For us Americans, the Fed's permanent open market operations have and will continue to create more bubbles through misallocation and malinvestment, whatever the flavor-of-the-month crusade may be. If you ask for answers, everyone in charge will bury their heads in the sand. By the Federal Reserve's own narrow metrics, there is no inflation to worry about. It is curious then, that the buried heads themselves implicitly tell us that inflation is inevitable; Ben Bernanke's stated view is that, since deflation is the real evil, central banks need to be biased against it and towards inflation in their policy. The bias of inflation is as real as ever and this money is being absorbed by assets. We have seen consistently inflating stock market and commodity figures to match this. If we consider that banks make "virtual" money in addition to their reserves and look at the true supply of money and money substitutes (TMS1 and TMS2 respectively), it is a startling picture.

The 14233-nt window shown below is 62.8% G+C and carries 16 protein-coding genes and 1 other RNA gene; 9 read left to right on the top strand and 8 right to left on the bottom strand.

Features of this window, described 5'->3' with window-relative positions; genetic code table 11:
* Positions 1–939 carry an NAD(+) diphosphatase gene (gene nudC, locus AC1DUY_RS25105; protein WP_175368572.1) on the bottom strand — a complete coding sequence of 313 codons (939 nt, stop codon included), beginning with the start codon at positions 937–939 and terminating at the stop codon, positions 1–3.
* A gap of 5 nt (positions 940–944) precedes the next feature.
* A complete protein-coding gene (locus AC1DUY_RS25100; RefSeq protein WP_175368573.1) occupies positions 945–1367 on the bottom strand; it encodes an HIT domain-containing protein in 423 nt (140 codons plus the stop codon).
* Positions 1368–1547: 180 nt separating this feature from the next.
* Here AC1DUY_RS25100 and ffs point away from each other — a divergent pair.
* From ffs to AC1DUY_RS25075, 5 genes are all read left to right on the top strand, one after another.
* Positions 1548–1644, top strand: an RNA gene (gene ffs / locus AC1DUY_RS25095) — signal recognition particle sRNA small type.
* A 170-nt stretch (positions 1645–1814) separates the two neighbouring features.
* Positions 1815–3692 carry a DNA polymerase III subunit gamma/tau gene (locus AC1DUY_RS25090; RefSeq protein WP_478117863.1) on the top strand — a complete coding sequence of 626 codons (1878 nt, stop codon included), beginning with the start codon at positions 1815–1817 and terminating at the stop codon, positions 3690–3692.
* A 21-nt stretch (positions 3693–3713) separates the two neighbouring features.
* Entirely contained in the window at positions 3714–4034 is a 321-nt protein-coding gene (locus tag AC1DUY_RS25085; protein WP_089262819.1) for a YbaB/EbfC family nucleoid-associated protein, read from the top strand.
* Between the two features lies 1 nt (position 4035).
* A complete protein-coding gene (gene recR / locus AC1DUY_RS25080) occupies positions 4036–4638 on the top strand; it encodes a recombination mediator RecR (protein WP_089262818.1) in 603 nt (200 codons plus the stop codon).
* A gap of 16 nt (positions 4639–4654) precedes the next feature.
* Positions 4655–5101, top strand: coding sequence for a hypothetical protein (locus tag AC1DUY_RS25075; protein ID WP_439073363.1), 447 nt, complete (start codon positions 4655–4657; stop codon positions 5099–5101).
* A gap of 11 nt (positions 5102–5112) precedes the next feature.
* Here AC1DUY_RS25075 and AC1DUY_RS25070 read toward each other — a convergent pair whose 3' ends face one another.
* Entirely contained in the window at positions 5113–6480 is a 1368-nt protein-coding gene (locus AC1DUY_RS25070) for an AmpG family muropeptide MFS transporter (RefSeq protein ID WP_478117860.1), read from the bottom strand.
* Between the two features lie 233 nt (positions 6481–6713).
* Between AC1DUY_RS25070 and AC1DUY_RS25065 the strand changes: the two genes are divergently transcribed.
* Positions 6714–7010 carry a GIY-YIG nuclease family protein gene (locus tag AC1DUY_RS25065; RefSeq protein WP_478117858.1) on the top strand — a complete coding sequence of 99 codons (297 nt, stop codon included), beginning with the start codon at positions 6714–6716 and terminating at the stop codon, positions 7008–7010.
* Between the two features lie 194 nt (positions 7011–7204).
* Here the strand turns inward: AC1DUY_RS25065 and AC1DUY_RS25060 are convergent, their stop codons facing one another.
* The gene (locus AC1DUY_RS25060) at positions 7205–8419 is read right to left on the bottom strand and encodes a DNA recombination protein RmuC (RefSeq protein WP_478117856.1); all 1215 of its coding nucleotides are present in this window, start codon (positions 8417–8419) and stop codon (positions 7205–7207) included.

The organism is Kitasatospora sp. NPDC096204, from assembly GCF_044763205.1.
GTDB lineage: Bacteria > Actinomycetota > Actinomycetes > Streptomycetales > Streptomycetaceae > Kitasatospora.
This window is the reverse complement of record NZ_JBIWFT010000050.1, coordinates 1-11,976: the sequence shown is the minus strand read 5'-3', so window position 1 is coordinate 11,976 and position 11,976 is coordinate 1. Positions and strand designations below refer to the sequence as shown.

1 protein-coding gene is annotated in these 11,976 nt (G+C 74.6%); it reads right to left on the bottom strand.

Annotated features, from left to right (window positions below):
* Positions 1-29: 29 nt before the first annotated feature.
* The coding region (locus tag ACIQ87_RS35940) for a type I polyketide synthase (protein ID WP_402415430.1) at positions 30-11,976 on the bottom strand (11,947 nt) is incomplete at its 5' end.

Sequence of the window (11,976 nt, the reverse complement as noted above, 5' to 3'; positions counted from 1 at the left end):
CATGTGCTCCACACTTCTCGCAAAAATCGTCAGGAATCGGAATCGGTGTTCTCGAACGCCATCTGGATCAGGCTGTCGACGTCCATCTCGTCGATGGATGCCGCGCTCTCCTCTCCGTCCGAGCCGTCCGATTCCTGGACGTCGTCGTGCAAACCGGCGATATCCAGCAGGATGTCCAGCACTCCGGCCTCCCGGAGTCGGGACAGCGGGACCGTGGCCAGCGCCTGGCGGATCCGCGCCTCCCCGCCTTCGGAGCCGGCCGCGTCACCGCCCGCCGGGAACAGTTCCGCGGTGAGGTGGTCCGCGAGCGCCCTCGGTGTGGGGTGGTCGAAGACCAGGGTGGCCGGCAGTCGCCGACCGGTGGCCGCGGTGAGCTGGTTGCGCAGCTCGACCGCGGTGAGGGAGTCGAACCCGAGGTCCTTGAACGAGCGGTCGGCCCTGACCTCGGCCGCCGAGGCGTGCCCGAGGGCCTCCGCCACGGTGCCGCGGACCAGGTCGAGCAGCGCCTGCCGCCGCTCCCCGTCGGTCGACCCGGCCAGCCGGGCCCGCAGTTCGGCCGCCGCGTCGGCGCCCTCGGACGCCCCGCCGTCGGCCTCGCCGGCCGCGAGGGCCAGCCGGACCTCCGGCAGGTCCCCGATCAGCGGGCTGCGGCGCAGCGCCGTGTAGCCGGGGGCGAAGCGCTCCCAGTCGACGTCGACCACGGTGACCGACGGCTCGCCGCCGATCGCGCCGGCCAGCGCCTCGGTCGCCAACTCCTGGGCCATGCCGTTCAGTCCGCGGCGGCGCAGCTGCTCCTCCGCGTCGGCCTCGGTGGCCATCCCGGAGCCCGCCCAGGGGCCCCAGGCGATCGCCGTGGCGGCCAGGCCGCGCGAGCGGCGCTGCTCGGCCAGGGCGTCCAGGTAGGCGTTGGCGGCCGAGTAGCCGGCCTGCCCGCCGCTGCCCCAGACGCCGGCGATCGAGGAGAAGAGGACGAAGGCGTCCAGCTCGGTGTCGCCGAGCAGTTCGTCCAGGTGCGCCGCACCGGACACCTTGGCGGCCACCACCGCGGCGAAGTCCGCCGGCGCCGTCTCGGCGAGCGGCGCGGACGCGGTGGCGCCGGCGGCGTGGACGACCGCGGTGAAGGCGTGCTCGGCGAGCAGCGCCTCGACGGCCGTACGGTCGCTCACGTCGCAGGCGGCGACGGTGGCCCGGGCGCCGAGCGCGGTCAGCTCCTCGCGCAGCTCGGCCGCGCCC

What to look for
Vowing to defy the smothering hand of Keynesian monetary policy is the first and easiest step to win this game. Finding specific hedges is the key. What often happens is that as dis-economic policies accelerate, there is a shrinking pool of safe havens in the stock market as companies that would normally be "safe" absorb inflated credit, enter bubbles, fail to absorb inflated credit and finally crash, ruining the would-be savers. But there are ways to resist.